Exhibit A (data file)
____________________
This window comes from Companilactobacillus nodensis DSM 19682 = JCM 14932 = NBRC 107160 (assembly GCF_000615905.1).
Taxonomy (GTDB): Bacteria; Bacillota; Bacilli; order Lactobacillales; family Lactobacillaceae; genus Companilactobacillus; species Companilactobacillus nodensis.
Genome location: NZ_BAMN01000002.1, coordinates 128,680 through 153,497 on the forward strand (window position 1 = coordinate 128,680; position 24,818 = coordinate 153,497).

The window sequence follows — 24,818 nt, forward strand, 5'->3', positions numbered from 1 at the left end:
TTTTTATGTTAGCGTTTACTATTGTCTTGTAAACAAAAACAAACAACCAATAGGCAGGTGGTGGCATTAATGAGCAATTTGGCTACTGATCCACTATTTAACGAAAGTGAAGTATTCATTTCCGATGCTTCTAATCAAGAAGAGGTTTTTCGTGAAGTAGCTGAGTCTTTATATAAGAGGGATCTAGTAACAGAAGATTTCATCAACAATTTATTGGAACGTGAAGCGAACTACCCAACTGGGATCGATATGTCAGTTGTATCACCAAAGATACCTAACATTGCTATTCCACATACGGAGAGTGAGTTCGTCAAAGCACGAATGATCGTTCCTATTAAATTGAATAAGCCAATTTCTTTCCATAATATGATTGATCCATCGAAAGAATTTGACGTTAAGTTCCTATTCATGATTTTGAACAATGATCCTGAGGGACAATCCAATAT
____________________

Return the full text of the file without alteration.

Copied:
This window comes from Companilactobacillus nodensis DSM 19682 = JCM 14932 = NBRC 107160 (assembly GCF_000615905.1).
Taxonomy (GTDB): Bacteria; Bacillota; Bacilli; order Lactobacillales; family Lactobacillaceae; genus Companilactobacillus; species Companilactobacillus nodensis.
Genome location: NZ_BAMN01000002.1, coordinates 128,680 through 153,497 on the forward strand (window position 1 = coordinate 128,680; position 24,818 = coordinate 153,497).

The window sequence follows — 24,818 nt, forward strand, 5'->3', positions numbered from 1 at the left end:
TTTTTATGTTAGCGTTTACTATTGTCTTGTAAACAAAAACAAACAACCAATAGGCAGGTGGTGGCATTAATGAGCAATTTGGCTACTGATCCACTATTTAACGAAAGTGAAGTATTCATTTCCGATGCTTCTAATCAAGAAGAGGTTTTTCGTGAAGTAGCTGAGTCTTTATATAAGAGGGATCTAGTAACAGAAGATTTCATCAACAATTTATTGGAACGTGAAGCGAACTACCCAACTGGGATCGATATGTCAGTTGTATCACCAAAGATACCTAACATTGCTATTCCACATACGGAGAGTGAGTTCGTCAAAGCACGAATGATCGTTCCTATTAAATTGAATAAGCCAATTTCTTTCCATAATATGATTGATCCATCGAAAGAATTTGACGTTAAGTTCCTATTCATGATTTTGAACAATGATCCTGAGGGACAATCCAATAT